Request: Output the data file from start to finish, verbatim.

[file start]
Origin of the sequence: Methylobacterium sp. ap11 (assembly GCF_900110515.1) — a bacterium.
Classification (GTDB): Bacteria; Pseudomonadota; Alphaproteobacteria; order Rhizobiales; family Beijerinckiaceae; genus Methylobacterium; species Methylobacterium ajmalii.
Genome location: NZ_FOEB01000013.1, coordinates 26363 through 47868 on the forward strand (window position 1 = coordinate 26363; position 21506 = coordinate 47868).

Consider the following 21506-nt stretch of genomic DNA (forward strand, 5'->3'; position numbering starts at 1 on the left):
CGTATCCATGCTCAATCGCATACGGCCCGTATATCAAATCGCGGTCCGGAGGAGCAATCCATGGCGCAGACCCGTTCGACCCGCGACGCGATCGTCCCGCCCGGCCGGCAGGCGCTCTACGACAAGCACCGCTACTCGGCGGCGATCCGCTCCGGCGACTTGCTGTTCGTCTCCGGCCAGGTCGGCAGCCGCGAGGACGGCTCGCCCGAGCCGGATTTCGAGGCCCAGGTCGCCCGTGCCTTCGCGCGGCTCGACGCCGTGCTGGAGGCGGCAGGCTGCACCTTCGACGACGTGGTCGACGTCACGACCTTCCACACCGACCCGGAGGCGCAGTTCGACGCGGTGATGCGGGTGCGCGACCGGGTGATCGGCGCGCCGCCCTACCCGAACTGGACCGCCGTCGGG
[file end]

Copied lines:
Origin of the sequence: Methylobacterium sp. ap11 (assembly GCF_900110515.1) — a bacterium.
Classification (GTDB): Bacteria; Pseudomonadota; Alphaproteobacteria; order Rhizobiales; family Beijerinckiaceae; genus Methylobacterium; species Methylobacterium ajmalii.
Genome location: NZ_FOEB01000013.1, coordinates 26363 through 47868 on the forward strand (window position 1 = coordinate 26363; position 21506 = coordinate 47868).

Consider the following 21506-nt stretch of genomic DNA (forward strand, 5'->3'; position numbering starts at 1 on the left):
CGTATCCATGCTCAATCGCATACGGCCCGTATATCAAATCGCGGTCCGGAGGAGCAATCCATGGCGCAGACCCGTTCGACCCGCGACGCGATCGTCCCGCCCGGCCGGCAGGCGCTCTACGACAAGCACCGCTACTCGGCGGCGATCCGCTCCGGCGACTTGCTGTTCGTCTCCGGCCAGGTCGGCAGCCGCGAGGACGGCTCGCCCGAGCCGGATTTCGAGGCCCAGGTCGCCCGTGCCTTCGCGCGGCTCGACGCCGTGCTGGAGGCGGCAGGCTGCACCTTCGACGACGTGGTCGACGTCACGACCTTCCACACCGACCCGGAGGCGCAGTTCGACGCGGTGATGCGGGTGCGCGACCGGGTGATCGGCGCGCCGCCCTACCCGAACTGGACCGCCGTCGGG